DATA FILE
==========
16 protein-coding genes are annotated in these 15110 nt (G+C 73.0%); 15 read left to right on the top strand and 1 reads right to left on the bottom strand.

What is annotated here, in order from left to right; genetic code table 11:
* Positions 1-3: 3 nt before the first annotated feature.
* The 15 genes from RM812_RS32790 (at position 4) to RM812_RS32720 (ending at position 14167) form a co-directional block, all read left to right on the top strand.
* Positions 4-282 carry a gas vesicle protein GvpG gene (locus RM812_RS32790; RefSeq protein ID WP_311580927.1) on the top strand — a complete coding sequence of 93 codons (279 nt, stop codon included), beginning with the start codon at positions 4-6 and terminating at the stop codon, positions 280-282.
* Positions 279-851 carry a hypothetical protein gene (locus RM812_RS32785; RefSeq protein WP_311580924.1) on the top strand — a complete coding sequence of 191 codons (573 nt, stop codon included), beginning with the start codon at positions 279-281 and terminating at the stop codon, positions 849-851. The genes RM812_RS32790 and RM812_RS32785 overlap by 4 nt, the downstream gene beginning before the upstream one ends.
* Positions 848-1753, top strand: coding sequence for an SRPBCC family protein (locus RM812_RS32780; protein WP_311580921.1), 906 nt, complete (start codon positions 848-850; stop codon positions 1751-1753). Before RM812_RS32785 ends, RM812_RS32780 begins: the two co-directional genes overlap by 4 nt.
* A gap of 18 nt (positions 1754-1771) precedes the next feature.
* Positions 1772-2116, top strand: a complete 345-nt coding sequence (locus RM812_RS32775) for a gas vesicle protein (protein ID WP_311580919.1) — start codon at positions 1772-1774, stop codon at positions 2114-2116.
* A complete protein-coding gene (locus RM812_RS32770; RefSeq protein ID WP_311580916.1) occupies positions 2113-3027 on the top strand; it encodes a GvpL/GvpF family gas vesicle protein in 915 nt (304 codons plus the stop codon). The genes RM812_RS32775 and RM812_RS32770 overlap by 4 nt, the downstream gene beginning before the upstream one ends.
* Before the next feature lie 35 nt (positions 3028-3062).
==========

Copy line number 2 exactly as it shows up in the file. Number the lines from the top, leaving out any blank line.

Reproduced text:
What is annotated here, in order from left to right; genetic code table 11: